VR and the Immigrant Crisis: How Storytellers are Tackling One of the Planet’s Biggest Issues
If you somehow haven’t heard, the UK made a historic decision last week. After an exhaustive referendum campaign, the country marginally voted to end its long-term membership of the European Union. A fierce battle for hearts and minds had consumed the country in the weeks and months leading up to the vote, and the Leave camp had some very strong messages it wanted to get across. One of those was regaining tighter control of the UK’s borders, and having more rule over immigration as a result.
Immigration has been a controversial and oft-discussed topic in this country for a long time now, especially with the rise of Nigel Farage’s UK Independence Party. It’s a subject that encompasses many areas; not just the Europeans that choose to move to and live in the UK, but also people from countries across the world, and the method in which they arrive here. If you live here, then you’ll be well aware of the ongoing humanitarian crisis involving migrants from countries like Syria fleeing to the UK, causing a number of different strains.
It’s also an issue at the heart of a lot of VR storyteller’s minds right now.
The crisis took front and centre stage at Sheffield Doc/Fest’s Virtual Reality Arcade this year. While some experiences sent me to space, back in time and off to Mars, three other VR films took me on a powerful journey to bring me closer to these issues than I had ever been before.
One of the major sources of contention is the Calais ‘Jungle’ near the French coast, a miserable complex of makeshift tents and muddy walkways where migrants hope to cross the Channel and make it into the UK. We’ve seen countless news reports showcasing scenes of people living in utterly unacceptable conditions; freezing weather, lack of amenities and closely resembling a dumpsite. But, for the first time, the National Theatre transports you there with what looks to be the first in a series of 360 degree shorts, Home: Aamir.
You won’t meet him, but you’ll hear from Aamir – renamed for the film – in this seven minute piece. The 22 year old is escaping the terrors in Sudan in North East Africa, having witnessed horrors too much to bear and leaving his family behind. His words accompany you as you explore the camp site, hopping from one bleak scene to the next. Director Johanna Nicholls pays close attention to really getting you stuck into the detail here; you can almost feel the icy wind as you sit in a tiny wooden shack, a pathetically meagre cover violently beating at the sides in the wind.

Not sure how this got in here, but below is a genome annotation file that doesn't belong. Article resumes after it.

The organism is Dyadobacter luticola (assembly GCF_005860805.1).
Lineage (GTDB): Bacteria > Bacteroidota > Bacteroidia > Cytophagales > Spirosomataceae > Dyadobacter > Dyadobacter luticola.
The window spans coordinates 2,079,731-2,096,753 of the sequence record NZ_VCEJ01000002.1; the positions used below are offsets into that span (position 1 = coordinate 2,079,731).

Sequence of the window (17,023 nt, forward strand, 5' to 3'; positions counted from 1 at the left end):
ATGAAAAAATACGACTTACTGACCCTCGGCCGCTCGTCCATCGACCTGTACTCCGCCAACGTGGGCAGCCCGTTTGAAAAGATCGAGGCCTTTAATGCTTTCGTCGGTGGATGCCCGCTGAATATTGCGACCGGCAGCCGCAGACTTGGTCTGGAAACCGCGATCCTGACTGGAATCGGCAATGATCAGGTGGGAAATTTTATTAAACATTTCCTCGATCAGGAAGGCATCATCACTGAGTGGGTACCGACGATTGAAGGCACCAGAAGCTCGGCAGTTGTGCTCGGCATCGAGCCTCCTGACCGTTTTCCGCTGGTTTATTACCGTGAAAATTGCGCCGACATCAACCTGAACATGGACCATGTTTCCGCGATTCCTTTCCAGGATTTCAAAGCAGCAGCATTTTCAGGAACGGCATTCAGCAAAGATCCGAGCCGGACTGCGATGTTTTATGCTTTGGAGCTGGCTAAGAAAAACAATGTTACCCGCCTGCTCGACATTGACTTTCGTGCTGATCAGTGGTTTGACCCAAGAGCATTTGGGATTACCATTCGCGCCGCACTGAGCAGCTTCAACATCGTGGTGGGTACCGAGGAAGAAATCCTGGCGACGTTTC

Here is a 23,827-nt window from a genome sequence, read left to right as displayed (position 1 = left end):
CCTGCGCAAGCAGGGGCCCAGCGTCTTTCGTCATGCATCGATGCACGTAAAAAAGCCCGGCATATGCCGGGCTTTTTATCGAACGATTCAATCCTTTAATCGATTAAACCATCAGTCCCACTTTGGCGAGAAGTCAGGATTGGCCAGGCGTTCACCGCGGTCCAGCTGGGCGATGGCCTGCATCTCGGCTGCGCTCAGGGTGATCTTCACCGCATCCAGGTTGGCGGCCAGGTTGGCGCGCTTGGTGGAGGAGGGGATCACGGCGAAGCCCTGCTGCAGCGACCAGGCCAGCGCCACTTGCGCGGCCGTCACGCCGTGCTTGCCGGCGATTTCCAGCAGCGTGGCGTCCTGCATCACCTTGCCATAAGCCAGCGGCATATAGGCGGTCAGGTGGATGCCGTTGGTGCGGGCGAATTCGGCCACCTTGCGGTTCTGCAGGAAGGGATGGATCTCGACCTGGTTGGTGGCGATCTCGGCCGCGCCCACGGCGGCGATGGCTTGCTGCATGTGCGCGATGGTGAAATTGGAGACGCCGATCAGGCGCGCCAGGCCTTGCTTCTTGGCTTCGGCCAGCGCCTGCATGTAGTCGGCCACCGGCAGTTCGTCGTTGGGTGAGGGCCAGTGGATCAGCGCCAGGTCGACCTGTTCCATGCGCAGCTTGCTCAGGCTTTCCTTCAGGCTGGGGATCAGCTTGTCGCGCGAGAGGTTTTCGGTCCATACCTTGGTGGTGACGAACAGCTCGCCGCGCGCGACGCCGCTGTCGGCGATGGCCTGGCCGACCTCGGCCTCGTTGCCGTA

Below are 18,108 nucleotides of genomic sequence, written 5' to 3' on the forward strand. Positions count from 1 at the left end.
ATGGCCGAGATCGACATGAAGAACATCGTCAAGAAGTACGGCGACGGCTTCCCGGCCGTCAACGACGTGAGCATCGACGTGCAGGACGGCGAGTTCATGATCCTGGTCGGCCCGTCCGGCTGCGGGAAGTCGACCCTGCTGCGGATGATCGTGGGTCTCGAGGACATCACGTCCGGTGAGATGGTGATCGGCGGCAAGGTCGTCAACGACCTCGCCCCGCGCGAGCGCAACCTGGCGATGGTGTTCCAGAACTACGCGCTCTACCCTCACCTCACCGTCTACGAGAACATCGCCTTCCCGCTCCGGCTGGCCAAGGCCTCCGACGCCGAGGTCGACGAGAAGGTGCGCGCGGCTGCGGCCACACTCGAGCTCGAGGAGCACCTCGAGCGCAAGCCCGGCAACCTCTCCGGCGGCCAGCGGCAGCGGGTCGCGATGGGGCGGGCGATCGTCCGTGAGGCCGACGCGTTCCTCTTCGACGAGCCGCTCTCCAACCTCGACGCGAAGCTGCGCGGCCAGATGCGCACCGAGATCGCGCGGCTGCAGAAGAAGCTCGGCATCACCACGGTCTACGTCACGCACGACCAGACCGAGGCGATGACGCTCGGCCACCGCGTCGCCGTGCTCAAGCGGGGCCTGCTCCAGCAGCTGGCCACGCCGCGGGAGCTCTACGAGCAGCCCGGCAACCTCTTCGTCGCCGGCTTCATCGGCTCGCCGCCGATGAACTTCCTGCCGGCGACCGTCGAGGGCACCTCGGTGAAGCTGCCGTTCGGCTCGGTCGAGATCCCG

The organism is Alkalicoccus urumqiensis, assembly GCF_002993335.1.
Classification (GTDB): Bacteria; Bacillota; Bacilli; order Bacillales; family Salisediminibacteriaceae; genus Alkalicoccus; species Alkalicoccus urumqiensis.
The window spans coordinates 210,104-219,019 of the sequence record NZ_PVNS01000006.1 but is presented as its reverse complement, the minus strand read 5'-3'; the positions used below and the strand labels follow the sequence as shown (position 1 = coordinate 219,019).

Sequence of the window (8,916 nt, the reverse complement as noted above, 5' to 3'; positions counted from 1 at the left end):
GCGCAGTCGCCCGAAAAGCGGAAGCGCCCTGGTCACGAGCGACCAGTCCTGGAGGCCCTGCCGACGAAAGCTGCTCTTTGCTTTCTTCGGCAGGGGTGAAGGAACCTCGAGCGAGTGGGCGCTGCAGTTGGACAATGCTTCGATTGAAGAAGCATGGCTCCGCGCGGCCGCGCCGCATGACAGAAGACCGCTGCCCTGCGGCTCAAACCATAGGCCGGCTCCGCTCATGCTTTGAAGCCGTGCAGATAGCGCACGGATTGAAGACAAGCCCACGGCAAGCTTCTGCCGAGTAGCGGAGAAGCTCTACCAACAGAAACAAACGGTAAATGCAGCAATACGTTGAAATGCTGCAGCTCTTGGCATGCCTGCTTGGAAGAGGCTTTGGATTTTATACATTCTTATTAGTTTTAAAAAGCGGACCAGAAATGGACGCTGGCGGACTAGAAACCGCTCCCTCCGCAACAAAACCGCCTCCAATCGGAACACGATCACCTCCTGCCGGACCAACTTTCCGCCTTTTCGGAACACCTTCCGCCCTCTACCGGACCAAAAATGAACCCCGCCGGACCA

Home roots you in an experience that many of us simply want to forget when we turn off the TV. Perhaps more importantly, if also gives you a chance to make that tense, uncertain journey to the coast of England for yourself, shrouded in darkness and sworn to silence. It’s a terrifying showcase of a desperate scenario.
Moving out of the Jungle and back to the UK, Darren Emerson’s Invisible sheds light on a situation that many won’t have been aware of; migrant detention. The country’s laws allow authorities to hold immigrants in detention centres indefinitely as they’re either processed for deportation, or eventually let back out and forced to start over. It’s unlike anything else seen in the world and it can be the source of great pain for the humans unfortunate enough to experience it.
Invisible showcases this with first-hand accounts set to a disturbing and sobering recreation. Actions speak louder in words in this unforgettable insight, in which huge, heavy metal gates draw to a close with a harrowing sense of finality, and horrific events are showcased in shocking ways that allow you to climb inside the mental state that’s under attack as the days inside slip away.
It’s a great example of VR being used to raise awareness of critical issues, and the 360 nature of the piece helps to provide a connection between you and detainees. You sit in the sterile cells along with them, and live the utterly morbid atmosphere. When you get out, you feel that same sense of directionlessness that victims will have felt, and it leaves you angry. I can’t say many other VR experiences have done that to me.
Finally, we have We Wait, a piece from the BBC and Aardman Animations that you can try now if you have an Oculus Rift handy. Stepping way from 360 degree video, this is a fully VR experience that follows Syrian migrants making the dangerous journey away from their war-torn home by boat. It’s a crowded, claustrophobic, and wholly unpleasant piece in which you’re packed in with others like cattle.
What’s important here is the effort to humanise a family we see discuss their journey. We feel their desperation and hardship. When they’re spotted and bright lights are fixed upon them, we too feel like deer caught in headlights. You get a real sense of peril from the dark unknown that surrounds you, and feel the frustration of failing to get those you care about to safety.
What we have here is three excellent examples of how VR can be used to raise awareness and generate empathy. With the world facing so many threats and concerns right now, this is proof that VR can be used as an effective tool to help us understand and relate. With more and more creators being drawn to the tech, this is one side of the industry I can’t wait to see expand.